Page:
Interventional therapy mainly includes occlusion of fistula with detachable balloon, coil, Onyx glue, Willis covered stent or internal carotid artery. In 1974, Serbinenko initiated the detachable balloon to treat TCCF [2]. This operation has the advantages of simple operation, low cost and no space occupying effect, but it should be noted that for patients with small fistula and less blood theft, it is difficult for balloon to enter the fistula. Second, even if the fistula is completely blocked by balloon during the operation, due to balloon premature ejaculation and other reasons, the fistula may still recur after operation [3]. Therefore, for patients whose clinical symptoms are relieved and aggravated again after operation, it is necessary to guard against the possibility of fistula recurrence. The use of coils in the treatment of TCCF is also a common treatment, but when coil packing is used alone to a relatively dense degree, the micro catheter is often ejected from the fistula, which can easily lead to partial fistula being difficult to be completely occluded. Therefore, many scholars choose balloon-assisted, Onyx combined with spring coil packing to obtain better treatment results [4]. As a liquid embolic agent, Onyx can well disperse the gap between coils and reduce the use of coils, and the cost is lower than that of covered stents and simple packing with coils. Balloon-assisted occlusion of the fistula segment of the internal carotid artery can prevent the recurrent flow of the internal carotid artery into the internal carotid artery during the injection of Onyx, resulting in the infarction of the internal carotid artery and its branches, thus reducing the possibility of residual fistula [5]. The coil can provide a skeleton for Onyx to adhere to and gather on the mold to avoid being washed away by blood flow and to prevent over-filling of the cavernous sinus resulting in occlusion of normal draining veins. During the operation, the operation should be gentle and slow, and the times of pulling the balloon microcatheter back and forth should be reduced as much as possible to prevent the balloon from falling off prematurely. Reduce the stimulation of microcatheter to blood vessel wall as far as possible to avoid vasospasm. Antispasmodic drugs, such as nimodipine, can be used when necessary. The main points of this operation are as follows: if Onyx flows back into the internal carotid artery during the operation [1], the common stent can be used to press the Onyx on the wall of the internal carotid artery so as to make the internal carotid artery unobstructed. The amount of coil filling should be appropriate [2], too much hinder the observation of Onyx and auxiliary balloon, and too little is not conducive to Onyx adhesion. Slow injection could make Onyx disperse better in the cavernous sinus near the fistula and reduce its potential toxicity [3]. The withdrawal of micro catheters and balloons should also be performed slowly to prevent Onyx from being taken out to the internal carotid artery occlusion. The main advantage of Willis covered stent is that the operation is simple and the internal carotid artery is unobstructed, so it is an ideal method for the treatment of TCCF. The main points of the operation include: the Willis covered stent may cause incorrect positioning or displacement in the process of dilatation [1], so it is necessary to accurately locate the fistula and release the stent around the fistula as far as possible. The diameter of the internal carotid artery at both ends of the fistula should not be too different [2], otherwise it will affect the adhesion of the covered stent. If the fracture piece protrudes into the vascular lumen, or when the distal and proximal vascular diameter of the stent is obviously inconsistent, resulting in difficulty and malopening of the stent, even if the stent is repeatedly dilated, some of the stent may not adhere to the wall well and there may be internal leakage outside the stent [6], some may even have delayed internal leakage.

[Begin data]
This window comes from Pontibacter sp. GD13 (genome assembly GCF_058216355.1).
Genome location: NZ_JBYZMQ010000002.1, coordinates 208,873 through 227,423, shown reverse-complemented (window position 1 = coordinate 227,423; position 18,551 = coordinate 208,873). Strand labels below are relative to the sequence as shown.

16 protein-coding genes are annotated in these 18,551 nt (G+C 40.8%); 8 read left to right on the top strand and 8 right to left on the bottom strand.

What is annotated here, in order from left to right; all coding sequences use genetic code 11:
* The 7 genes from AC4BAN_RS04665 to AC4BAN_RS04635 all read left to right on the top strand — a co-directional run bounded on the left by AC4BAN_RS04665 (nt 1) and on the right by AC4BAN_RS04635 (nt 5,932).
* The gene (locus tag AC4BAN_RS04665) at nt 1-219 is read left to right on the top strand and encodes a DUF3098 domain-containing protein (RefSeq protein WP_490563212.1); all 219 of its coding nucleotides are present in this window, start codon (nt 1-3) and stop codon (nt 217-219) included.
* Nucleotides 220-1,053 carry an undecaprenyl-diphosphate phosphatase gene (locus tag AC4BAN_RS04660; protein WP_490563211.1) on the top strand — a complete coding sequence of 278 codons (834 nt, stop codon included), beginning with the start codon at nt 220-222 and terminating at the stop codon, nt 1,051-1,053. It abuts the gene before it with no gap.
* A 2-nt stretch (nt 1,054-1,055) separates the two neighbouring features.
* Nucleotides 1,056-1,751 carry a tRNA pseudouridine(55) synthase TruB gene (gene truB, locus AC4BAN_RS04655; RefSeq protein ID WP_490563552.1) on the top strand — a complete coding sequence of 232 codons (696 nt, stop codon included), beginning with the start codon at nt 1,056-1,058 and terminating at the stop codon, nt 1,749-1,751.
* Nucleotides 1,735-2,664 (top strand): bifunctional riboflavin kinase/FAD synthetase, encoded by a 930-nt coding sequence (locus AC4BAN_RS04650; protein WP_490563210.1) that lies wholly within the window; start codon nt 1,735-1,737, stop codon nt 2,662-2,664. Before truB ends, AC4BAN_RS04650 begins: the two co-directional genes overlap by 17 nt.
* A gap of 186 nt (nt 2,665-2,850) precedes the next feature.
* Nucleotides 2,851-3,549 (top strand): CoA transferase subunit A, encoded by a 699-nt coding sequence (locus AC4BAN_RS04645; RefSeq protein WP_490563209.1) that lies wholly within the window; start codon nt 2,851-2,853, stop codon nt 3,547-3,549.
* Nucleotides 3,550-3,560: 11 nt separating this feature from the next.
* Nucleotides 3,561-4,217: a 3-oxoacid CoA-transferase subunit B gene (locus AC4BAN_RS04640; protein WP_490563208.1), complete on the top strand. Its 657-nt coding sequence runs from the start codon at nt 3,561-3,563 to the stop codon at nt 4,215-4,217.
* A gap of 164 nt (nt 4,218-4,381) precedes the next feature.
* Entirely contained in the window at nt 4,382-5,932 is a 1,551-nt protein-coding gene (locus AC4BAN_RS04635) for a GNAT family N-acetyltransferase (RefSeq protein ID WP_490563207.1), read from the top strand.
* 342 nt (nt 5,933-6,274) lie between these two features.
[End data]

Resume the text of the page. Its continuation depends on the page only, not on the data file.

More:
In short, endovascular interventional therapy is the first choice and effective method for TCCF, which has replaced the traditional craniotomy ligation of carotid artery and cavernous sinus incision and repair. The advantages of simplicity, safety, effectiveness and less side effects are more accepted by patients and their families.


Citation: Shu L, Dai Q, Zhu P, Tan H, Wang J, et al (2023) Interventional Treatment of Traumatic Carotid Cavernous Fistula. J Angiol Vasc Surg 8: 112.

Copyright: © 2023  Lingfeng Shu, et al. This is an open-access article distributed under the terms of the Creative Commons Attribution License, which permits unrestricted use, distribution, and reproduction in any medium, provided the original author and source are credited.

Herald Scholarly Open Access is a leading, internationally publishing house in the fields of Sciences. Our mission is to provide an access to knowledge globally.

© 2024, Copyrights Herald Scholarly Open Access. All Rights Reserved!